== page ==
Ghana’s president, John Atta Mills, died Tuesday at a military hospital in Accra shortly after falling ill. Officials did not give a cause of death. Vice President John Dramani Mahama was sworn in to finish Mills’s term.
President John Atta Mills died five months short of finishing his first term in office and only days after celebrating his 68th birthday. He was set to run for a second term in elections planned for December 7. His death has taken the nation by surprise.
Shopkeeper Teresa Ayerakwo closed her shop early on Tuesday. “In fact, today I am sad. I won’t eat today. Never. My husband is dead, but today’s death is very, very paining for me. He is a Christian. He was nice to everybody, how he speak, he’s very gentle, you see, and he care for us. I don’t think I can vote again. Never. Very painful for me,” she said.
Mills was elected president in 2009, following a close runoff election that was praised by observers as a free, fair and peaceful transition of power. It was his third and only successful bid for the presidency.
The Ghanaian leader reiterated his commitment to political stability during a visit with U.S. President Barack Obama at the White House in March.
“We have an election this year, but we are going to ensure there is peace before, during and after. When there is no peace, it is not the leaders who suffer, it is the ordinary people who have elected us into office. So we have a big challenge, and we know that some of our friends in Africa are looking up to us, and we dare not fail them,” he said.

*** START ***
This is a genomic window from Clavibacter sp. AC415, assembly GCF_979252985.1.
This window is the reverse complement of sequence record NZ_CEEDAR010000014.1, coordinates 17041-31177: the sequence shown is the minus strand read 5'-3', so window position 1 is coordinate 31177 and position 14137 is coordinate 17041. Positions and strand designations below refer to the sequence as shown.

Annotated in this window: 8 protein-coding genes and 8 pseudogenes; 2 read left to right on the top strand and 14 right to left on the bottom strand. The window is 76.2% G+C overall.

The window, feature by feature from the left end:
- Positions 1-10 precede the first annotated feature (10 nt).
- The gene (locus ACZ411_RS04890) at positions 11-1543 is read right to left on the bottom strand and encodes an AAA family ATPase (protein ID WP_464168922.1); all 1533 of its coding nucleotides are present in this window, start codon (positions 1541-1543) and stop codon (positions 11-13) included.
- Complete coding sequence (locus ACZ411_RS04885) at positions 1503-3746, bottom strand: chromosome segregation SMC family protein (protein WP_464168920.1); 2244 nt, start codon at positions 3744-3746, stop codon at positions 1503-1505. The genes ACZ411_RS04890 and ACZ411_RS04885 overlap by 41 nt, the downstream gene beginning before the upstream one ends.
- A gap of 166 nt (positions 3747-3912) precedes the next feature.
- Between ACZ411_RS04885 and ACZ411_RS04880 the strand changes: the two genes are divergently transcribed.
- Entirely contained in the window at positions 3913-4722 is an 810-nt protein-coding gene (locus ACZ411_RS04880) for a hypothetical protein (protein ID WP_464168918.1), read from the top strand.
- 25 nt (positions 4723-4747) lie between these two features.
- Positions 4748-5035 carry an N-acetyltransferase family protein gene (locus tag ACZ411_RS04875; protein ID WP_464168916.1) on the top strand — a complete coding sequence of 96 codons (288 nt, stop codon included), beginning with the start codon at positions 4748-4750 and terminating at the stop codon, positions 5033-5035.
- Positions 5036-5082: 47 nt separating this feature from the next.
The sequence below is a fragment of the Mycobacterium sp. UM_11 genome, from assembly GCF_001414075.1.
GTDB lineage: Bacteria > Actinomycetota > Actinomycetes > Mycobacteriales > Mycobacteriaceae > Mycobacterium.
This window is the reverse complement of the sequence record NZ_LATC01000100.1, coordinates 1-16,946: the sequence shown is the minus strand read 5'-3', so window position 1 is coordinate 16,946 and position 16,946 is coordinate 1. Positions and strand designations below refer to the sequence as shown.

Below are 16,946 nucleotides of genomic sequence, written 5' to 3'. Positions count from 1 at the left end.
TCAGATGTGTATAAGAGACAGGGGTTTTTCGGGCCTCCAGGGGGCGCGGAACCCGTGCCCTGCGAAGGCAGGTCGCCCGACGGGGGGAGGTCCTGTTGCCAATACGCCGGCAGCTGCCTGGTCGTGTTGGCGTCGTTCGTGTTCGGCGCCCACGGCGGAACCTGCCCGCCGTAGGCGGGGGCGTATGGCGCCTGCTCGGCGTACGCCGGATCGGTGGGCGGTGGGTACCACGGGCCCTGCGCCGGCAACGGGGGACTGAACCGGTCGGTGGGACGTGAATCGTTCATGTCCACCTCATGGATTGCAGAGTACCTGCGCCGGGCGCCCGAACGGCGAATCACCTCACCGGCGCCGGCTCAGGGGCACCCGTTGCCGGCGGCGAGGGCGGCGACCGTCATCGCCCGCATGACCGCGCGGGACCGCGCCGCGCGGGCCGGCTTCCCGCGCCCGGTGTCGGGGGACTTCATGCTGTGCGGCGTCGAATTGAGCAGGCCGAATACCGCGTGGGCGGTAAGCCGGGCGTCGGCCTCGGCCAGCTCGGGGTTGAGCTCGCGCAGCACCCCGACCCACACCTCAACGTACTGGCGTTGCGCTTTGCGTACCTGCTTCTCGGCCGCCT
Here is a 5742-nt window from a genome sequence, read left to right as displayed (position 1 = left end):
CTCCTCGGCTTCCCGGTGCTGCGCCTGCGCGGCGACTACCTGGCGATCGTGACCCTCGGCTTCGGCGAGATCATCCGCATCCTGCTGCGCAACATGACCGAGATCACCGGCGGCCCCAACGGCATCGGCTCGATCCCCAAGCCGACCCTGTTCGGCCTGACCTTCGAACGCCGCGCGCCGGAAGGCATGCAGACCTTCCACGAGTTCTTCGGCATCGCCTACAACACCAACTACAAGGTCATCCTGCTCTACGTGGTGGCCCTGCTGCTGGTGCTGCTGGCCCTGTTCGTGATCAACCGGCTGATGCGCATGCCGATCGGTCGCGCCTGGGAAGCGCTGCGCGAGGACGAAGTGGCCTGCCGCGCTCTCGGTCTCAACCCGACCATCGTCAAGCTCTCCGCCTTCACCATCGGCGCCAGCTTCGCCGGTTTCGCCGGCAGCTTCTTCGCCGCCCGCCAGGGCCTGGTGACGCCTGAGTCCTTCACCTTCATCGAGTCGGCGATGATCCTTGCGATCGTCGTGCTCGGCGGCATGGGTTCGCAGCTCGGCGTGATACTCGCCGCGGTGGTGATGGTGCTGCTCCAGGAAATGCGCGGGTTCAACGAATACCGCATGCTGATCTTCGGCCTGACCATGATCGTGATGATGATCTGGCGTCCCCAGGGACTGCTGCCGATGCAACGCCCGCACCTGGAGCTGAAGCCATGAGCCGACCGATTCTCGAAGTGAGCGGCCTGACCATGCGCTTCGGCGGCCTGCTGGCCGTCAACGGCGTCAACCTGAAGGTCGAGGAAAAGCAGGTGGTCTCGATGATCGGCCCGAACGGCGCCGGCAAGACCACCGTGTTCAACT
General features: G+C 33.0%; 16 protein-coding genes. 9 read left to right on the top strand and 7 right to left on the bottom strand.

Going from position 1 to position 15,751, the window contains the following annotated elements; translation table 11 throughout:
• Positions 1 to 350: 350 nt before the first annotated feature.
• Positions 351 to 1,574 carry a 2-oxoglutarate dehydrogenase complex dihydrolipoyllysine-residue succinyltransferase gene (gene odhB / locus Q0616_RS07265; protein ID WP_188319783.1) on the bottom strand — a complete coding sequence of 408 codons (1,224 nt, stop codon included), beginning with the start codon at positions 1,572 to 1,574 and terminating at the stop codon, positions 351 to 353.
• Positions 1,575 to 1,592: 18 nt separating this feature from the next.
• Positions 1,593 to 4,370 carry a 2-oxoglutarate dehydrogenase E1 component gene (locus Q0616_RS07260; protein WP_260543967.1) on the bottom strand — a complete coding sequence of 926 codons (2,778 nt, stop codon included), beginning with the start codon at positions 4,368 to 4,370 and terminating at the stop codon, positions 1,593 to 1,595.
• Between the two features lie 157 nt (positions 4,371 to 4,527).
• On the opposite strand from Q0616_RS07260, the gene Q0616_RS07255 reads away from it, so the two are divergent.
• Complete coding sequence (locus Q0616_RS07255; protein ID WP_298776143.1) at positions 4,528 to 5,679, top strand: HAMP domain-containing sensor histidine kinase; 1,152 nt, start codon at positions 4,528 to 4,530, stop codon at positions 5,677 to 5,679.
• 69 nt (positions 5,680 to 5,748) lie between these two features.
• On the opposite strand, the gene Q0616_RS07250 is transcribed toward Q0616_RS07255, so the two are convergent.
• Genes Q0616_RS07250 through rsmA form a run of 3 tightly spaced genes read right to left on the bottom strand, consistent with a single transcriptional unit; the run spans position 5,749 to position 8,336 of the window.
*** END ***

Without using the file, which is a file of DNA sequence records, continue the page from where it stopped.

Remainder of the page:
During the past two years, Mills presided over one of the fastest growing economies in the world. But he faced some criticism that Ghana’s economic boom has yet to include average citizens who face high rates of unemployment and poverty.
Supporters like Efua Mensima say they are sad Mills will not be able to finish what he started.
“I miss him, I miss him. I miss him personally and I miss his visions for Ghana. I miss what he lived for, for everybody to create an enabling environment; for everybody to work, earn a living; for everybody to get free access to education, to health, to social activities like recreation and, well, for everybody to live and enjoy as a human,” he said.
A distinguished law professor and taxation expert, Mills taught at the University of Ghana for more than 25 years.
He served in various financial posts in government before taking on the role of vice president from 1997 to 2000 under Ghana’s military dictator and later elected president, J.J. Rawlings.
Mills was known to be a soft-spoken politician, a devout Christian and an avid hockey player.